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The Sacrificial Universe – An artist draws stunning, poetic maps and diagrams of his Kabbalistic visions
The Sacrificial Universe
by David Chaim Smith
2012, 117 pages, 9.375 x 13.5 x 1 inches
$98 Buy a copy on Amazon
I first discovered the art of David Chaim Smith years ago via one of those “OMG, look at THIS!” posts that constantly float through social media. I did a web search for more of his work, “oohhh’d” and “ahhhhhh’d” a bunch more, and then got excited when I heard that Fulgur Press, the U.K. publisher of fine esoteric art books, was going to be publishing David’s first art book, The Sacrificial Universe.
The book I anxiously waited for did not disappoint. This outsized volume is a pleasure to hold and a total mind-melt to deeply contemplate. Those who are familiar with visionary artists like Paul Lafolley or Alex Grey will have some frame of reference for David’s art. But where Lafolley’s work seems more about using esoteric imagery and ideas as artistic building material (Lafolley is trained as an architect), and Grey remains steeped in the tropes of 60s psychedelia, Smith’s art is clearly the outward expression of an intense contemplative spiritual practice. This is ecstatic mysticism as artistic expression.
In Judaism, a shiviti is a devotional image used for contemplation (something like a mandala in Hinduism). The related practice of illanot is the diagramming and mapping of various aspects of the creation/creative process through Kabbalistic principles. David Smith’s art is a perfect blending of these two practices. Using his knowledge of Kabbalah, from years of serious study, his art combines imagery and ideas from the Kabbalah/Tree of Life along with other concepts and symbols from alchemy, Western esotericism, and gnostic thought.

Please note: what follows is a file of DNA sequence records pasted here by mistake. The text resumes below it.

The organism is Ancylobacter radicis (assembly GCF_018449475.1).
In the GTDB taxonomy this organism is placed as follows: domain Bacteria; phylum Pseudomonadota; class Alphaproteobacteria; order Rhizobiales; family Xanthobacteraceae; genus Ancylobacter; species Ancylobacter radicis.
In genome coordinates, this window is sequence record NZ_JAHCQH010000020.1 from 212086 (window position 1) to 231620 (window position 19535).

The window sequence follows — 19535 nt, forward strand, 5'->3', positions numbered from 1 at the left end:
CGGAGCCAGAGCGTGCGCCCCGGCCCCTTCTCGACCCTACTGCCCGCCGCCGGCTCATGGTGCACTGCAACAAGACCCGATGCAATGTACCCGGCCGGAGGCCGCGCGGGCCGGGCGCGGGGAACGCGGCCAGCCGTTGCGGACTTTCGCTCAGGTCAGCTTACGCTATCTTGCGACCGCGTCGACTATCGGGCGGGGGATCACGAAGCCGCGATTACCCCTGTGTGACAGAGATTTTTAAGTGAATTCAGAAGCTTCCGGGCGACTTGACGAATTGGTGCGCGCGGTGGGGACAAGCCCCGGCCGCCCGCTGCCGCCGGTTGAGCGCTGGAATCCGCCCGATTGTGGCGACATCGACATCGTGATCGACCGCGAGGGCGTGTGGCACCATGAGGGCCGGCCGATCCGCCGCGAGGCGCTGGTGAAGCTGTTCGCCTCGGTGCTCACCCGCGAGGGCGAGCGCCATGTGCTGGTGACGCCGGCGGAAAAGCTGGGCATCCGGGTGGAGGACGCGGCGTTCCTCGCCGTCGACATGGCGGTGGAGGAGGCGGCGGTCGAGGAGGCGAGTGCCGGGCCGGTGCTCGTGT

The Sacrificial Universe contains 45 stunning drawings of mesmerizing complexity and strangeness. Most of them are full-size, with a number as dramatic fold-out diptychs, triptychs, and even a quadriptych. The production is high-quality, art-book level. The text in Sacrificial Universe (but really, everything in the book) attempts what Smith calls “associative intoxication.” There are three textual modes: a scholarship/intellectual mode, which offers more traditional expositions on David’s art and its underpinning ideas and symbols; a hyper-allegorical mode, the realm of poetic resonance, pattern recognition, and discovered association; and the third is the realm of the mystical, the ecstatic, and the visionary (i.e. when contemplating these ideas, images make serious lights go off in your head). Additional text, mainly in the service to these last two modes, promiscuously invades the drawings. These little ribbons of strange, often seemingly incomprehensible text help pull you deeper into the absurdly dense drawings. Spend some time in one of these images and you’ll get as entangled in it as the textual ribbons, tree roots, light-rays, intestine-like constructs, and other fingery tendrils that expand out from most of these images.
I’ve always had a great attraction to artists and philosophers who seem to have developed the ability to spelunk the recesses of their own psyches and bring back news of what they’ve found in there. Looking at David Chaim Smith’s work feels like I’m journeying deep inside his mind and marveling at all of the cave paintings he’s left there as clues to his more profound discoveries. It’s either that or they’re the rebus writings left on the walls of his institutional cell. Either way, I feel enriched by the experience and feel like I’ve perhaps glimpsed a bit of my own ontological inner workings in the process. – Gareth Branwyn
July 23, 2014